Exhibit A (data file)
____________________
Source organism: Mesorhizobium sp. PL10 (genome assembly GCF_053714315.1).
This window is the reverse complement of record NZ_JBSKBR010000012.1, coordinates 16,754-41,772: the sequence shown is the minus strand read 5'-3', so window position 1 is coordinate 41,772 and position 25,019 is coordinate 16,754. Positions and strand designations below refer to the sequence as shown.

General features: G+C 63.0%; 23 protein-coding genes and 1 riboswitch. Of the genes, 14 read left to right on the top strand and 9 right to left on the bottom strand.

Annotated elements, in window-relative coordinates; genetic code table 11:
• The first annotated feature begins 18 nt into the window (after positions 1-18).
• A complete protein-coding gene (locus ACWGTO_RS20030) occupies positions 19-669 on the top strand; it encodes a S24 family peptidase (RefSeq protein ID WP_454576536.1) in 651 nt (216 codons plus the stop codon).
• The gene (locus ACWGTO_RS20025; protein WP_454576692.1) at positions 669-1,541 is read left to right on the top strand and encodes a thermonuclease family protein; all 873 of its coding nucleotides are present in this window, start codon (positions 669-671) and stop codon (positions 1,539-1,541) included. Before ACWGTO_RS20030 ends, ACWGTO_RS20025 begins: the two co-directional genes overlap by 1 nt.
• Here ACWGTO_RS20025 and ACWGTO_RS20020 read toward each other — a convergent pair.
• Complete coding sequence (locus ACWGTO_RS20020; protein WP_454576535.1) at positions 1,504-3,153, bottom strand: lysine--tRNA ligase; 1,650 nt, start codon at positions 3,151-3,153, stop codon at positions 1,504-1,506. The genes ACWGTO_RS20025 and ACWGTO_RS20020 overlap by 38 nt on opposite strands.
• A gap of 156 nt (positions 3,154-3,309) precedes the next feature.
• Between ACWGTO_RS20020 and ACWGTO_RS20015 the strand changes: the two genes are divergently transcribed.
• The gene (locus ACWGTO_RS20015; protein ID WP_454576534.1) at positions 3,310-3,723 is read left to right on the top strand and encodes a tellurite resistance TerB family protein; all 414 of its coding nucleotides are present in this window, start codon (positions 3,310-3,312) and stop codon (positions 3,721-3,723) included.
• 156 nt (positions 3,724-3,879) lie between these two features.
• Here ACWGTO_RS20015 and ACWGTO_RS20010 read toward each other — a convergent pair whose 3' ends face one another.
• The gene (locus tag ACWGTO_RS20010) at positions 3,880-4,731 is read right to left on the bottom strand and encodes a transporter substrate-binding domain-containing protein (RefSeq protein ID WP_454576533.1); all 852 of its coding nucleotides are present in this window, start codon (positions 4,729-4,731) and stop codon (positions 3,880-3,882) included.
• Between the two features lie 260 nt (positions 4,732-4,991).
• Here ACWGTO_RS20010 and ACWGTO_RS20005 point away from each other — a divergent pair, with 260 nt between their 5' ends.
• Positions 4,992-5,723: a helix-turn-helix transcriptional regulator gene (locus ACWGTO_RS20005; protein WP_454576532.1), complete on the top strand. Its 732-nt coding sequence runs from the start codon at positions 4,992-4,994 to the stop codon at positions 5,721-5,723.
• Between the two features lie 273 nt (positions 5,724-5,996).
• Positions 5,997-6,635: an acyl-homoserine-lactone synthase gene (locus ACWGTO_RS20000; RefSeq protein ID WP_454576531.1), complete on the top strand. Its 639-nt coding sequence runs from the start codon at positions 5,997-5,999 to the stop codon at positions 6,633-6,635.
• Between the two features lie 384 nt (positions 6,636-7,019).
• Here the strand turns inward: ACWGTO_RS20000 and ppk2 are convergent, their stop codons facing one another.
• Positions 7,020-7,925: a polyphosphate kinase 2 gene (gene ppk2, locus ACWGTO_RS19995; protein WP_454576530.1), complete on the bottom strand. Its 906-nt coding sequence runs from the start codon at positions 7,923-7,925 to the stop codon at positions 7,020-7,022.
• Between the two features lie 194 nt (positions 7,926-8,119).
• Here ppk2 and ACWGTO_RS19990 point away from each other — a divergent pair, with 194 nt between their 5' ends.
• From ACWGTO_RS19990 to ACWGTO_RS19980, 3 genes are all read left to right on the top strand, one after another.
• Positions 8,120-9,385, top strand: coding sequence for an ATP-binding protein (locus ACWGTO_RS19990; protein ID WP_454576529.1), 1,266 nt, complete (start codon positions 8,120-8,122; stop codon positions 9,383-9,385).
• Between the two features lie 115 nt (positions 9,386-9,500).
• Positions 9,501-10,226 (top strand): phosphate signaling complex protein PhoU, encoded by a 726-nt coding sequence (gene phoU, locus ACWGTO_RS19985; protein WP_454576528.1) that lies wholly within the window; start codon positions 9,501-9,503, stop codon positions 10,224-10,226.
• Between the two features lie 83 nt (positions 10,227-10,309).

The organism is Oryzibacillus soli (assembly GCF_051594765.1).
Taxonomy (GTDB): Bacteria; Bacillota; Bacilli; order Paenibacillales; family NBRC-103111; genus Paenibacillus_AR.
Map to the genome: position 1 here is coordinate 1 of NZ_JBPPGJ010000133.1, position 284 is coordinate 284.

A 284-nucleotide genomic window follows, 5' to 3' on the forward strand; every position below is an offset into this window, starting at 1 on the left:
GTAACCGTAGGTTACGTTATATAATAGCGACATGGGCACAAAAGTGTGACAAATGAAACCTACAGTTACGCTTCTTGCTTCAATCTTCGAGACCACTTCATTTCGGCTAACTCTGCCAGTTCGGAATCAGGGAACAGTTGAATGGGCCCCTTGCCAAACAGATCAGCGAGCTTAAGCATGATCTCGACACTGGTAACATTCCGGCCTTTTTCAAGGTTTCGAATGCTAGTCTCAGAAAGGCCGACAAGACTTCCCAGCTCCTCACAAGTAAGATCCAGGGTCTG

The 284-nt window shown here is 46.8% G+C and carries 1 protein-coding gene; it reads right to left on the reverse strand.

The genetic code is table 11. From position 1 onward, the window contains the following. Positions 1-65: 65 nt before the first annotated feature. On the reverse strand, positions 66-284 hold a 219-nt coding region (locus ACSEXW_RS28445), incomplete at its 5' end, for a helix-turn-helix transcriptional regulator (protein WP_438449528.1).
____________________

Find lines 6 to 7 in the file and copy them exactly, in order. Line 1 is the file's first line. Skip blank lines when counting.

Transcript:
• A complete protein-coding gene (locus ACWGTO_RS20030) occupies positions 19-669 on the top strand; it encodes a S24 family peptidase (RefSeq protein ID WP_454576536.1) in 651 nt (216 codons plus the stop codon).
• The gene (locus ACWGTO_RS20025; protein WP_454576692.1) at positions 669-1,541 is read left to right on the top strand and encodes a thermonuclease family protein; all 873 of its coding nucleotides are present in this window, start codon (positions 669-671) and stop codon (positions 1,539-1,541) included. Before ACWGTO_RS20030 ends, ACWGTO_RS20025 begins: the two co-directional genes overlap by 1 nt.